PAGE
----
The 12-step program is a commonly used structured approach to addiction treatment. Any 12-step program begins by admitting your powerlessness over addiction and acknowledging that the problem has become unmanageable and cannot be handled alone. Some consider this to be the most challenging step in 12-step treatment. The following steps focus on accepting and seeking guidance from a power greater than yourself, conducting a thorough and honest personal inventory, admitting your wrongdoings, and then making amends for the harm you’ve done. The 12-step program encourages continuous growth and change and emphasizes the importance of community support. Community support is the bedrock of 12-step addiction treatment. Without a safe and trusting environment for sharing your experiences and learning from the experiences of others, the 12-step program wouldn’t work. Maintaining confidentiality in the 12-step program is of the utmost importance; “anonymity provides protection” for the whole community, allowing you to seek support without fear or shame. The 12-step program is designed to help individuals overcome addictive behaviors, maintain sobriety, and improve their overall quality of life.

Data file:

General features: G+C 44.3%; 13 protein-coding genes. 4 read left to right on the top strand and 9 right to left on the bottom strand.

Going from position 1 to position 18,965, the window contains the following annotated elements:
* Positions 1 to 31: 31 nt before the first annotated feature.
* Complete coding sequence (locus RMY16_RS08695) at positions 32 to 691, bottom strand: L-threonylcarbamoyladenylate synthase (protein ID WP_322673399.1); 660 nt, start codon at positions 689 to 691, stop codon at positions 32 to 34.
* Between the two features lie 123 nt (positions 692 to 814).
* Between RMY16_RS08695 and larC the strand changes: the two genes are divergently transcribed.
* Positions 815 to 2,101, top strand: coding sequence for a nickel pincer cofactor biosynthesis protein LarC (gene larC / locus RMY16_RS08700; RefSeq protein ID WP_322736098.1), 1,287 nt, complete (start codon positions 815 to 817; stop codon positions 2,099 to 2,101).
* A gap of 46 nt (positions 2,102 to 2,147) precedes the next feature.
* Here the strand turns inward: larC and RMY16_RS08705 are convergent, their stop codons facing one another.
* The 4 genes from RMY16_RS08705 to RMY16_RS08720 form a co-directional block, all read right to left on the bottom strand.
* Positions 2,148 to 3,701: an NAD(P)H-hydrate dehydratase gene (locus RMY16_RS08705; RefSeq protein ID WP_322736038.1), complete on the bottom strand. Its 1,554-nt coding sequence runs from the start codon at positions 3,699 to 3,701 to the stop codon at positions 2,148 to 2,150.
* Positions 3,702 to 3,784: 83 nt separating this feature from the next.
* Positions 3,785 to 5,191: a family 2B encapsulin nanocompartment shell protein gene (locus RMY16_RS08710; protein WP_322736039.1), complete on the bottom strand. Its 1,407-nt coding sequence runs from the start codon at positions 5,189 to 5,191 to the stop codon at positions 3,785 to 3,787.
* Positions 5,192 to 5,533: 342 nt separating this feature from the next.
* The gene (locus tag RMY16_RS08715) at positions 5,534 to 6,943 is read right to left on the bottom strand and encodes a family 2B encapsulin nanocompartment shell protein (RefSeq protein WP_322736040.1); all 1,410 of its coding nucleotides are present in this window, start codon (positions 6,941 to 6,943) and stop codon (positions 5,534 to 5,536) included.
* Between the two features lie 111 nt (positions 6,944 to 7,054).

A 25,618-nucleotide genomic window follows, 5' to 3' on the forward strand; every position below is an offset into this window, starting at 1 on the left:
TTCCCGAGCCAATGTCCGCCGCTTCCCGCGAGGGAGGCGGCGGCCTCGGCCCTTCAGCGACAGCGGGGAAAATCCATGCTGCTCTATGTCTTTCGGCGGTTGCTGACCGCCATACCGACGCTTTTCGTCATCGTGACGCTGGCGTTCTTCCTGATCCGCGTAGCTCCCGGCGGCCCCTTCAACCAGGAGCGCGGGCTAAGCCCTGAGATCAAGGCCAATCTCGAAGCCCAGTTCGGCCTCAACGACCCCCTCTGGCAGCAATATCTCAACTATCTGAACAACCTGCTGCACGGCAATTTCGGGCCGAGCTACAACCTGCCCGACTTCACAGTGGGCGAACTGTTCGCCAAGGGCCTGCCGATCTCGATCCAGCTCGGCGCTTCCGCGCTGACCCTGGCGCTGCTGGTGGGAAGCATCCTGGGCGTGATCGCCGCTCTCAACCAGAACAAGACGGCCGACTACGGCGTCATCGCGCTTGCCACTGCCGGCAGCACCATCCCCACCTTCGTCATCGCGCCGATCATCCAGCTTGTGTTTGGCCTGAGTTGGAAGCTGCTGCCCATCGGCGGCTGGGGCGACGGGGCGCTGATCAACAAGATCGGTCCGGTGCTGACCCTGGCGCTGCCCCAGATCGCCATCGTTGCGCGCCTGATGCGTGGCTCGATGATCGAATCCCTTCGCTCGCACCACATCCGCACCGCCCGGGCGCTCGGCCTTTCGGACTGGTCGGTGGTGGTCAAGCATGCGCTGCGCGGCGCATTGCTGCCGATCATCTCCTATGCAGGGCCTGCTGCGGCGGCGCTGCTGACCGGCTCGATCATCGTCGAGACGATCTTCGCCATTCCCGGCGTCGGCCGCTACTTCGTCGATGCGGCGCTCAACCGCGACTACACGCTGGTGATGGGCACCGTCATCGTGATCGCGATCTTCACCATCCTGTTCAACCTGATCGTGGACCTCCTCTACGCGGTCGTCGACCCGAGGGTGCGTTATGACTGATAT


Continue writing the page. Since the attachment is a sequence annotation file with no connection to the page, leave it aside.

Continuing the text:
How Long is a 12-Step Program?